Bone Marrow Biopsy: A bone marrow biopsy involves a doctor taking a small sample of a person's solid bone marrow tissue through a needle and examining it under a microscope. If a person has ET, their bone marrow will have a higher than average number of large cells that make platelets.

Genetic Testing: Certain genetic tests can help to determine if a person has chromosomes that may cause them to experience a high platelet count and if they have a JAK2 gene mutation.

A doctor might also check the level of iron in a person's blood, or test for markers of inflammation. If a person's blood count is above 450,000 platelets per micro-liter of blood, their doctor will look for an underlying condition such as ET. If there is no evidence of what is causing the person's high platelet count and it stays high over a period of time, their doctor might suggest a bone marrow test. The two types of bone marrow tests present different and complementary information about a person's blood cells and are often times done together.

Treatment and Medications for Essential Thrombocythemia

Treatment of Essential Thrombocythemia (ET) is dependent upon the person's risk of bleeding or blood clotting episodes. If the person is younger than sixty years old, has experienced no signs or symptoms, and has no additional risk factors for developing blood clots such as smoking - they might just need periodic medical checkups. People who are over the age of sixty and have had prior signs and symptoms of blood clots will most likely find a doctor prescribing medication or a medical procedure to lower their platelet count. Their doctor might also recommend treatment if they have cardiovascular risk factors such as high blood pressure, high cholesterol, or diabetes.

If a person with ET is at risk of blood clots, their doctor might recommend they take low-dose aspirin, especially if they are pregnant. Aspirin makes a person's platelets less, 'sticky,' and their blood less likely to form clots. If a person with ET is taking aspirin while they are pregnant it is important for them to stop taking it at least a week before delivery in order to lower the risk of bleeding complications during delivery. Medications that reduce a person's platelet count that are commonly used to treat ET can include the following:

Hydroxyurea: Hydroxyurea is a medication that suppresses bone marrow production of blood cells, to include platelets. The medication is also used to treat forms of cancer, although it is most commonly prescribed to lower platelets in ET and is used along with low-dose aspirin. People with ET who take hydroxyurea will find their doctor closely monitoring their blood count. A certain level of concern exists that long-term use of this medication might increase a person's risk of developing acute myelogenous leukemia.

Anagrelide: Anagrelide, unlike hydroxyurea, is not associated with an increased risk of leukemia. Unfortunately, the medication is not considered to be as effective as hydroxyurea, and the side effects can include heart issues, fluid retention, dizziness, headaches, diarrhea, and nausea.

Interferon alfa-2B: Interferon alfa-2B is administered through an injection and is less convenient than hydroxyurea or anagrelide. The medication can also cost more and might cause side effects that are less easy for a person to tolerate. The side effects of this medication can include confusion, flu-like symptoms, depression, nausea, seizures, diarrhea, sleepiness, and irritability.

Plateletpheresis: Plateletpheresis is a procedure that is only used during emergencies, such as after a person has experienced a stroke or other dangerous blood clotting. The procedure can be used to quickly lower a person's platelet count. During the procedure an intravenous needle is connected to a tube that is inserted into a person's blood vessel. The person's blood flows through the tube and into a device that removes platelets from their blood. The remaining portion of their blood and their red cells are returned to the person's body through the tube.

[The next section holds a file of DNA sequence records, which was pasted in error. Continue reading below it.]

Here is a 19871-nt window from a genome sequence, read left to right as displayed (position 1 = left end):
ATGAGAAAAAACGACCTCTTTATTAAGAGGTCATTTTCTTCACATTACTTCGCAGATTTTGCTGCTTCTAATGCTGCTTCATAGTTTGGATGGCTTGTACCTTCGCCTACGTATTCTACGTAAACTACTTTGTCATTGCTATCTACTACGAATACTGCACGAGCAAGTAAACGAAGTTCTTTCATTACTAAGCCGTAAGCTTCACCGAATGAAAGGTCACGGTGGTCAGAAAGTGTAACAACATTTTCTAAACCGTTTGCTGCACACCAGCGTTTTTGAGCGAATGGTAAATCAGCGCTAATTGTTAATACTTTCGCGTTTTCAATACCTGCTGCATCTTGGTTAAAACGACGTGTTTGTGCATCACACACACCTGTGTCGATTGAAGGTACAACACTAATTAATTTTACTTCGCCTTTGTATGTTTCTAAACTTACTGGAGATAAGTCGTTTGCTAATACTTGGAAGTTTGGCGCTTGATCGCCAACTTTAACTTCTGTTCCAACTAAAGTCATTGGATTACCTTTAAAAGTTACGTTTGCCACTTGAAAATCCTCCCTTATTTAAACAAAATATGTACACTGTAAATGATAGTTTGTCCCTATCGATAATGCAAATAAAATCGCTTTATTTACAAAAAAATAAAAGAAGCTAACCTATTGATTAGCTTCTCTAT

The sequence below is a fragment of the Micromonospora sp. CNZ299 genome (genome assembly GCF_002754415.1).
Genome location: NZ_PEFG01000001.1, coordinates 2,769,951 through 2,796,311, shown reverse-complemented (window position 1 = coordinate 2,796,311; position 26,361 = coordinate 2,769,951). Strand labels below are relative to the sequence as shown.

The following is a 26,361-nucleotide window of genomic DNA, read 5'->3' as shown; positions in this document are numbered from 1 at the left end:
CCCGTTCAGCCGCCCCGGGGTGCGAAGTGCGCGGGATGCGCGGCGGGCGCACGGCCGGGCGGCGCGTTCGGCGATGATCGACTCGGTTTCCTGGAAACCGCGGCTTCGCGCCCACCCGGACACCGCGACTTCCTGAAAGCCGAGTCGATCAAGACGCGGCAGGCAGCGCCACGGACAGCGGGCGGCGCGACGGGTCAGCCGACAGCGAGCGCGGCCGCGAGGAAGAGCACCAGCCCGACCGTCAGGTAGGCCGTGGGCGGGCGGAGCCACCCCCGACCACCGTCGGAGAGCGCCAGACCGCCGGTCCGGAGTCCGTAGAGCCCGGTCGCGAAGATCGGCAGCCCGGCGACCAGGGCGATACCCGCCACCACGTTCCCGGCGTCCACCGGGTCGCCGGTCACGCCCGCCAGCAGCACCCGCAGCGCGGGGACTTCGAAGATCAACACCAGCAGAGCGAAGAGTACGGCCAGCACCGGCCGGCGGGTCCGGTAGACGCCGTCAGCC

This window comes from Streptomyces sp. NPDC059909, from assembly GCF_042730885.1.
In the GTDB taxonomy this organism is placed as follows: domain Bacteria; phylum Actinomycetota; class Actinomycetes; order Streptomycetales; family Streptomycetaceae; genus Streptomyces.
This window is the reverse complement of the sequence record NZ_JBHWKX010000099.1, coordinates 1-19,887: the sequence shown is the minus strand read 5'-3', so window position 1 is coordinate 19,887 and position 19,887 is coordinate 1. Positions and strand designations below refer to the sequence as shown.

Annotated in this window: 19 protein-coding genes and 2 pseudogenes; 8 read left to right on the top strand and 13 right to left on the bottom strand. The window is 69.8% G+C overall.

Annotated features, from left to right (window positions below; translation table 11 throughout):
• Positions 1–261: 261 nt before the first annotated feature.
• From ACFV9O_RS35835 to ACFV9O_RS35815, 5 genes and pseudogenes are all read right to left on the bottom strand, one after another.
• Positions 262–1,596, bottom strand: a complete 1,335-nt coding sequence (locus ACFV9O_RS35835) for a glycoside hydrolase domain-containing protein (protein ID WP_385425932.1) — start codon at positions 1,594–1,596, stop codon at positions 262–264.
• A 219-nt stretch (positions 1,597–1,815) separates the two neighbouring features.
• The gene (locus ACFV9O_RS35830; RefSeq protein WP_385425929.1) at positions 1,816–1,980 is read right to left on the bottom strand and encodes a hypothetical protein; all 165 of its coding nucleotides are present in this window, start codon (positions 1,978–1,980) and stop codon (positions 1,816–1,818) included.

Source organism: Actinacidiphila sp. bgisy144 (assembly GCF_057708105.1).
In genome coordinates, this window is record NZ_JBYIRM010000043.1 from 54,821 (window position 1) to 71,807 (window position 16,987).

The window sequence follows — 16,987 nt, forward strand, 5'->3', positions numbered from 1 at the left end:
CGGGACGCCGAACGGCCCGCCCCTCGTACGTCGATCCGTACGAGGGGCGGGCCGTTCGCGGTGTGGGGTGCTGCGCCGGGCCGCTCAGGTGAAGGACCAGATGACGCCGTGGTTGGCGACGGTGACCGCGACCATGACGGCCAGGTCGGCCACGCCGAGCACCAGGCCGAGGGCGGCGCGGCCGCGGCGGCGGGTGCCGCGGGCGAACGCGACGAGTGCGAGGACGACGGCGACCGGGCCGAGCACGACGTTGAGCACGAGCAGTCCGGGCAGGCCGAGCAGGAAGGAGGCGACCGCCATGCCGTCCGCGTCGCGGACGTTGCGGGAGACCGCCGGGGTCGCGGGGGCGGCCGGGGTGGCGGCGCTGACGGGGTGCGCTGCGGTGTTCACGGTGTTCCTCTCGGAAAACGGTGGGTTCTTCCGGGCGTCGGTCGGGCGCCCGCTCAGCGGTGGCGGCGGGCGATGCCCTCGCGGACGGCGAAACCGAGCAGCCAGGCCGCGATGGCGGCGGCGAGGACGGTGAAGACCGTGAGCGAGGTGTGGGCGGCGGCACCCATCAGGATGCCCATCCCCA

Lifestyle Changes and Essential Thrombocythemia

People with Essential Thrombocythemia (ET) need to take extra care to reduce their risk of developing blood clots. A healthy lifestyle can lower their risk of developing conditions that might contribute to blood clotting, such as high blood pressure, diabetes, and high cholesterol. For example; people with ET who smoke should quit smoking because smoking affects circulation and blood clotting.

Eating healthy foods with a varied diet rich in vegetables, whole grains and fruits that are low in saturated fats is important. Avoiding trans fats while learning portion control and maintaining an average weight can also help. It is important for people with ET to increase their level of physical activity as well, aiming for thirty minutes of moderate physical activity each day. A brisk daily walk, a bike ride, or swimming laps are all examples of ways to achieve an adequate level of activity.

If the ET a person experiences increases their tendency to bleed it is important for them to take additional precautions to avoid injury. The person should avoid playing contact sports or pursuing other activities that might be dangerous or cause them to fall. The person should use a softer toothbrush, waxed floss, and shave with an electric razor. It is also important for people with ET who have a tendency to bleed to be cautious with tasks involving scissors, knives, or other sharp tools.

Primary Thrombocythemia
www.nlm.nih.gov/medlineplus/ency/article/000543.htm

"Primary thrombocythemia is when the bone marrow is making too many platelets without a known cause. Platelets are essential for blood clotting."

MPN Research Foundation - Support Groups
www.mpnresearchfoundation.org/Support-Groups

"The MPN Research Foundation has compiled a list patient support groups for people with myelofibrosis, essential thrombocythemia and polycythemia vera."

National Organization for Rare Disorders - Essential Thrombocythemia
www.seton.net/health_a_to_z/health_library/health_topics/blood_and_lymph_system/essential_thrombocythemia/

"Individuals with ET are at risk for the formation of blood clots (thrombosis), which can restrict blood flow to vital organs, and episodes of uncontrolled bleeding (hemorrhaging)."